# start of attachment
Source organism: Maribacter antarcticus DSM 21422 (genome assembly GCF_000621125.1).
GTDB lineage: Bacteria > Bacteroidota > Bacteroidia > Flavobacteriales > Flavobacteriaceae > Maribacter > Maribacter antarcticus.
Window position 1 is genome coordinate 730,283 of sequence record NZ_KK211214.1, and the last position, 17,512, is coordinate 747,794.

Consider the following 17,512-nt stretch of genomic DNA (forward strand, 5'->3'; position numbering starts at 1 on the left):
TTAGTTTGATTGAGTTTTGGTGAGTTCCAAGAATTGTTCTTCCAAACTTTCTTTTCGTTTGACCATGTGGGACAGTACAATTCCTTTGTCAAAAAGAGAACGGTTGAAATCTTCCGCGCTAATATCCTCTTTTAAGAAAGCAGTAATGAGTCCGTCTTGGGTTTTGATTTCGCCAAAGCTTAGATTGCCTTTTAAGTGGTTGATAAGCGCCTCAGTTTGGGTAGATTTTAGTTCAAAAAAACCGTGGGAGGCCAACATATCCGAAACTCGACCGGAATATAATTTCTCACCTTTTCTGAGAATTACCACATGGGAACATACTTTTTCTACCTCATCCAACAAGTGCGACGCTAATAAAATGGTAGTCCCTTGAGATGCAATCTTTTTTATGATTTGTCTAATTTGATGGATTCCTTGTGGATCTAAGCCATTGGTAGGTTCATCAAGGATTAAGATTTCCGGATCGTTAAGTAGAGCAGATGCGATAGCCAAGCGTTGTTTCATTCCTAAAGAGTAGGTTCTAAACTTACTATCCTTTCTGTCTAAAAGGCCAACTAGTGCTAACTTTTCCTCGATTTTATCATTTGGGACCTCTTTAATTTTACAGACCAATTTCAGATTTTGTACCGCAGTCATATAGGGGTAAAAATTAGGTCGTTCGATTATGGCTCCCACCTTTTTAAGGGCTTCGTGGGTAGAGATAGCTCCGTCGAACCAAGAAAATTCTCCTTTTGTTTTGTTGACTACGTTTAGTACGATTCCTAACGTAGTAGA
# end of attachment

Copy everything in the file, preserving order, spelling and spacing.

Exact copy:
Source organism: Maribacter antarcticus DSM 21422 (genome assembly GCF_000621125.1).
GTDB lineage: Bacteria > Bacteroidota > Bacteroidia > Flavobacteriales > Flavobacteriaceae > Maribacter > Maribacter antarcticus.
Window position 1 is genome coordinate 730,283 of sequence record NZ_KK211214.1, and the last position, 17,512, is coordinate 747,794.

Consider the following 17,512-nt stretch of genomic DNA (forward strand, 5'->3'; position numbering starts at 1 on the left):
TTAGTTTGATTGAGTTTTGGTGAGTTCCAAGAATTGTTCTTCCAAACTTTCTTTTCGTTTGACCATGTGGGACAGTACAATTCCTTTGTCAAAAAGAGAACGGTTGAAATCTTCCGCGCTAATATCCTCTTTTAAGAAAGCAGTAATGAGTCCGTCTTGGGTTTTGATTTCGCCAAAGCTTAGATTGCCTTTTAAGTGGTTGATAAGCGCCTCAGTTTGGGTAGATTTTAGTTCAAAAAAACCGTGGGAGGCCAACATATCCGAAACTCGACCGGAATATAATTTCTCACCTTTTCTGAGAATTACCACATGGGAACATACTTTTTCTACCTCATCCAACAAGTGCGACGCTAATAAAATGGTAGTCCCTTGAGATGCAATCTTTTTTATGATTTGTCTAATTTGATGGATTCCTTGTGGATCTAAGCCATTGGTAGGTTCATCAAGGATTAAGATTTCCGGATCGTTAAGTAGAGCAGATGCGATAGCCAAGCGTTGTTTCATTCCTAAAGAGTAGGTTCTAAACTTACTATCCTTTCTGTCTAAAAGGCCAACTAGTGCTAACTTTTCCTCGATTTTATCATTTGGGACCTCTTTAATTTTACAGACCAATTTCAGATTTTGTACCGCAGTCATATAGGGGTAAAAATTAGGTCGTTCGATTATGGCTCCCACCTTTTTAAGGGCTTCGTGGGTAGAGATAGCTCCGTCGAACCAAGAAAATTCTCCTTTTGTTTTGTTGACTACGTTTAGTACGATTCCTAACGTAGTAGA